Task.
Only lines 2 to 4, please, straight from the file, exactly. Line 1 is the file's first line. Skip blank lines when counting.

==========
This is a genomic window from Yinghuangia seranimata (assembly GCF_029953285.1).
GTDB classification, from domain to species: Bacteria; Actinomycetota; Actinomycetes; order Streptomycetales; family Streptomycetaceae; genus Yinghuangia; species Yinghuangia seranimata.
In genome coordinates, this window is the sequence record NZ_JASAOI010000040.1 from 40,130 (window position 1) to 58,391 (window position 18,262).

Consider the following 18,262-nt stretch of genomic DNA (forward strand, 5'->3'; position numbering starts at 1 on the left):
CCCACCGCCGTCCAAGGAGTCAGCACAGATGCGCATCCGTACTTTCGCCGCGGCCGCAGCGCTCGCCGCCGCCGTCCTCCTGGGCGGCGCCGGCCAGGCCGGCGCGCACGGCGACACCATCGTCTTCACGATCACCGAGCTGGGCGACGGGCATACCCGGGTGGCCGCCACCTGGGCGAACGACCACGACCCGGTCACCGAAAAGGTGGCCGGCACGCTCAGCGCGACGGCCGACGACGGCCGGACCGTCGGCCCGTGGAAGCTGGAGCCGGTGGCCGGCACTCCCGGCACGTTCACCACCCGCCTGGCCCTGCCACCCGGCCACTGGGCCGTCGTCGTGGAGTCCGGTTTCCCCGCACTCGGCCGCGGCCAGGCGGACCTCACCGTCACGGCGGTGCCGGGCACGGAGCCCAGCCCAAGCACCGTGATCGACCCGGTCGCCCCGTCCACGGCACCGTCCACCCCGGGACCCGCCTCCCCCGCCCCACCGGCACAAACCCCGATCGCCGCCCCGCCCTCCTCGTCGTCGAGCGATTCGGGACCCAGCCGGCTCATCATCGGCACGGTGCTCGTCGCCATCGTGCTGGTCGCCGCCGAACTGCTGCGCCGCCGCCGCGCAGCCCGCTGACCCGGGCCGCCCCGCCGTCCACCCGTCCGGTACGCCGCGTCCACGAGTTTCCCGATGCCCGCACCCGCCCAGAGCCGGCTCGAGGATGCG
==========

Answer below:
GTDB classification, from domain to species: Bacteria; Actinomycetota; Actinomycetes; order Streptomycetales; family Streptomycetaceae; genus Yinghuangia; species Yinghuangia seranimata.
In genome coordinates, this window is the sequence record NZ_JASAOI010000040.1 from 40,130 (window position 1) to 58,391 (window position 18,262).

Consider the following 18,262-nt stretch of genomic DNA (forward strand, 5'->3'; position numbering starts at 1 on the left):